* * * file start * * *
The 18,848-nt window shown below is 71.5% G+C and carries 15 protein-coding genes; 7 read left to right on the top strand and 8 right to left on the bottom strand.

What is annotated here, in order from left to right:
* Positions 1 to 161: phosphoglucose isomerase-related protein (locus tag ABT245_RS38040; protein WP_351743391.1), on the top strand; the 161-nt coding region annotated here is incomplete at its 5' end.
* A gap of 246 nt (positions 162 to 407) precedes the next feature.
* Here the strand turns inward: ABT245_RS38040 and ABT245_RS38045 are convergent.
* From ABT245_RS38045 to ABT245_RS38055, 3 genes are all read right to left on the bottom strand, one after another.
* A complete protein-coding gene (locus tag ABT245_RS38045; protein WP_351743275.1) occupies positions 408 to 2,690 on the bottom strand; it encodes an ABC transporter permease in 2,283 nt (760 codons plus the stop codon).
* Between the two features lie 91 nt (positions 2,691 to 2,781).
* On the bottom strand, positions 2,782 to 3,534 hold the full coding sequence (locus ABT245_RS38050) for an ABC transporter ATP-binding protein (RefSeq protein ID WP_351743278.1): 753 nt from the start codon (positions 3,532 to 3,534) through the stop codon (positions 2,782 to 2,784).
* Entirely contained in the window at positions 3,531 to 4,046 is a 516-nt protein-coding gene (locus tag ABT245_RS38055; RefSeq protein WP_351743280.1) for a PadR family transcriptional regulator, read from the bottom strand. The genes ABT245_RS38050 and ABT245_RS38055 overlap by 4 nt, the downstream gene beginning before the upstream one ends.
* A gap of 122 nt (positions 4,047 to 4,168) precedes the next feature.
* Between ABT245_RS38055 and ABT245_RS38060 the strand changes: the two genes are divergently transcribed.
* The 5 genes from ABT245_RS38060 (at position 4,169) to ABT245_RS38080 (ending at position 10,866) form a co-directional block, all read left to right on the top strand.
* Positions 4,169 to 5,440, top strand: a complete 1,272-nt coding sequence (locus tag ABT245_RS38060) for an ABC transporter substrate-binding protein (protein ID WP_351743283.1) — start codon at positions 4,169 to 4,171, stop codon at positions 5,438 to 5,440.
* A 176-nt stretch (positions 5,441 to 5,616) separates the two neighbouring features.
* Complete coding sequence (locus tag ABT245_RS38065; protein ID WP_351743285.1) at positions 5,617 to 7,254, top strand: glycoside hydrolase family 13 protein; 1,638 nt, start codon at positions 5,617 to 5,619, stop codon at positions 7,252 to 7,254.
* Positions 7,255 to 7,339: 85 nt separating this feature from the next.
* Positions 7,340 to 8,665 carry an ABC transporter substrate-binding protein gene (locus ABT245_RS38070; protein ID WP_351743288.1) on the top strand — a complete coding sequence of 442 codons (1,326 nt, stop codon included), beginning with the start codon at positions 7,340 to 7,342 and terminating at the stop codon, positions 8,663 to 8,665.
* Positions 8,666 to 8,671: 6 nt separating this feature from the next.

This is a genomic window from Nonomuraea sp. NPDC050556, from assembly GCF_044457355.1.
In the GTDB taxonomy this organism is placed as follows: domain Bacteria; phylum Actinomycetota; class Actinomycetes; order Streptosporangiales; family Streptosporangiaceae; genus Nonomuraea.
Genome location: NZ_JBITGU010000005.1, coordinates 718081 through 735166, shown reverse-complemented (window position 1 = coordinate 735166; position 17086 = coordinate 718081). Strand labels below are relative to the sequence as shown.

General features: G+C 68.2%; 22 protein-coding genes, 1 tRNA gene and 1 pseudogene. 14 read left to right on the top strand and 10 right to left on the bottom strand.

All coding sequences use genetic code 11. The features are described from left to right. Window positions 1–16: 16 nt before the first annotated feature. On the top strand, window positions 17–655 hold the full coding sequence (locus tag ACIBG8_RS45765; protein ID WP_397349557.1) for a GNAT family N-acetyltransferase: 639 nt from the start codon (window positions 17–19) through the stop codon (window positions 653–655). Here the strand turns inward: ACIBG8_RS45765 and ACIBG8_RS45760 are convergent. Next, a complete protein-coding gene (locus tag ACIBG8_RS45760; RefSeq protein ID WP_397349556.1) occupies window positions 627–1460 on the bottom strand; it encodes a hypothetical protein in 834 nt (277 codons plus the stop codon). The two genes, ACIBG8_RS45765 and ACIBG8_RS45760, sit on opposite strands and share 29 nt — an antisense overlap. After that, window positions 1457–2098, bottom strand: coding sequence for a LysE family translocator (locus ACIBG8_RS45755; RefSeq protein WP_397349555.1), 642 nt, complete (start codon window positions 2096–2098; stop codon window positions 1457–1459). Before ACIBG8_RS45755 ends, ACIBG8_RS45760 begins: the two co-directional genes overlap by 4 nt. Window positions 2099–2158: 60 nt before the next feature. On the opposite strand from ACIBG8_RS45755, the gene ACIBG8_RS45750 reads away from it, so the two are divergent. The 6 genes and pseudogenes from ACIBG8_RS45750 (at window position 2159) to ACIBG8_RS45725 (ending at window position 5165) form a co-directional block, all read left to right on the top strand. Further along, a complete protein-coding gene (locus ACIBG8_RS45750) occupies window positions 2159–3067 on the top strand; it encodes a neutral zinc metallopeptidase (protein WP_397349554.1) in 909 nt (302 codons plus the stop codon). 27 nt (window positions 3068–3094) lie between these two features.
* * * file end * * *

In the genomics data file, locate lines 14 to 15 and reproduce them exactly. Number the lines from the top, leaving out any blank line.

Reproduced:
* Positions 4,169 to 5,440, top strand: a complete 1,272-nt coding sequence (locus tag ABT245_RS38060) for an ABC transporter substrate-binding protein (protein ID WP_351743283.1) — start codon at positions 4,169 to 4,171, stop codon at positions 5,438 to 5,440.
* A 176-nt stretch (positions 5,441 to 5,616) separates the two neighbouring features.